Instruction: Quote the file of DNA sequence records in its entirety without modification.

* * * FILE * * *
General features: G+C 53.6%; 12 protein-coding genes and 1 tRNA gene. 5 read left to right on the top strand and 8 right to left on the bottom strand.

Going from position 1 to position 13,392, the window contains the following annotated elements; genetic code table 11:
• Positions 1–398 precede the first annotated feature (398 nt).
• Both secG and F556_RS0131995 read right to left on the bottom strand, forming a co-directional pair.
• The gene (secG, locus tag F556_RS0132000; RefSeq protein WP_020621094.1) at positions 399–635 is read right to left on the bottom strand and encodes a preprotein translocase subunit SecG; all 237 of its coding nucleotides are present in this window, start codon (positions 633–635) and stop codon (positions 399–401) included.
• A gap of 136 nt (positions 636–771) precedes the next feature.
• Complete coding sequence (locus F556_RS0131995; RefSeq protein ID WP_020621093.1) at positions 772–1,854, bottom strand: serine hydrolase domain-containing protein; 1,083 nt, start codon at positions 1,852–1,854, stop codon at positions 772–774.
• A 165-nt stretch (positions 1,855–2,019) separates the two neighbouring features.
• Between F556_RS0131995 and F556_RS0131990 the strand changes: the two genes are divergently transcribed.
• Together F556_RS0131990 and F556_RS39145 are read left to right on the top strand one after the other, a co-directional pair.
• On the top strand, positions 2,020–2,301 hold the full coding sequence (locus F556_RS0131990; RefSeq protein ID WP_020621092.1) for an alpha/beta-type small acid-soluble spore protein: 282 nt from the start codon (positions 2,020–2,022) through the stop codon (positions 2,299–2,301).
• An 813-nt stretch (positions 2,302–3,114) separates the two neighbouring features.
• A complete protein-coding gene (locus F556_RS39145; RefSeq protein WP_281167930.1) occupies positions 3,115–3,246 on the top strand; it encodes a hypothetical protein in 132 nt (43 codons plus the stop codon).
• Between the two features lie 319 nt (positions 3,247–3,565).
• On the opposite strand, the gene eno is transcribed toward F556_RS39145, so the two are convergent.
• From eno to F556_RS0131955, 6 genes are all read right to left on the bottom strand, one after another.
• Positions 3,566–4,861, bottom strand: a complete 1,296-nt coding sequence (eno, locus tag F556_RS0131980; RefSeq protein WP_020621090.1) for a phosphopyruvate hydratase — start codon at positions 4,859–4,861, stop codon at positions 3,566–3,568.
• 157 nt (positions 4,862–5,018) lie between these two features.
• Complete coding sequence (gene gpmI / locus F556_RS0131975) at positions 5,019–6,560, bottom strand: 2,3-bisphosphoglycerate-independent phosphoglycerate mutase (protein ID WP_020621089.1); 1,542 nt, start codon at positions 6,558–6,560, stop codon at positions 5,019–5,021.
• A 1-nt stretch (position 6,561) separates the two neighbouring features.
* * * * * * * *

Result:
General features: G+C 53.6%; 12 protein-coding genes and 1 tRNA gene. 5 read left to right on the top strand and 8 right to left on the bottom strand.

Going from position 1 to position 13,392, the window contains the following annotated elements; genetic code table 11:
• Positions 1–398 precede the first annotated feature (398 nt).
• Both secG and F556_RS0131995 read right to left on the bottom strand, forming a co-directional pair.
• The gene (secG, locus tag F556_RS0132000; RefSeq protein WP_020621094.1) at positions 399–635 is read right to left on the bottom strand and encodes a preprotein translocase subunit SecG; all 237 of its coding nucleotides are present in this window, start codon (positions 633–635) and stop codon (positions 399–401) included.
• A gap of 136 nt (positions 636–771) precedes the next feature.
• Complete coding sequence (locus F556_RS0131995; RefSeq protein ID WP_020621093.1) at positions 772–1,854, bottom strand: serine hydrolase domain-containing protein; 1,083 nt, start codon at positions 1,852–1,854, stop codon at positions 772–774.
• A 165-nt stretch (positions 1,855–2,019) separates the two neighbouring features.
• Between F556_RS0131995 and F556_RS0131990 the strand changes: the two genes are divergently transcribed.
• Together F556_RS0131990 and F556_RS39145 are read left to right on the top strand one after the other, a co-directional pair.
• On the top strand, positions 2,020–2,301 hold the full coding sequence (locus F556_RS0131990; RefSeq protein ID WP_020621092.1) for an alpha/beta-type small acid-soluble spore protein: 282 nt from the start codon (positions 2,020–2,022) through the stop codon (positions 2,299–2,301).
• An 813-nt stretch (positions 2,302–3,114) separates the two neighbouring features.
• A complete protein-coding gene (locus F556_RS39145; RefSeq protein WP_281167930.1) occupies positions 3,115–3,246 on the top strand; it encodes a hypothetical protein in 132 nt (43 codons plus the stop codon).
• Between the two features lie 319 nt (positions 3,247–3,565).
• On the opposite strand, the gene eno is transcribed toward F556_RS39145, so the two are convergent.
• From eno to F556_RS0131955, 6 genes are all read right to left on the bottom strand, one after another.
• Positions 3,566–4,861, bottom strand: a complete 1,296-nt coding sequence (eno, locus tag F556_RS0131980; RefSeq protein WP_020621090.1) for a phosphopyruvate hydratase — start codon at positions 4,859–4,861, stop codon at positions 3,566–3,568.
• 157 nt (positions 4,862–5,018) lie between these two features.
• Complete coding sequence (gene gpmI / locus F556_RS0131975) at positions 5,019–6,560, bottom strand: 2,3-bisphosphoglycerate-independent phosphoglycerate mutase (protein ID WP_020621089.1); 1,542 nt, start codon at positions 6,558–6,560, stop codon at positions 5,019–5,021.
• A 1-nt stretch (position 6,561) separates the two neighbouring features.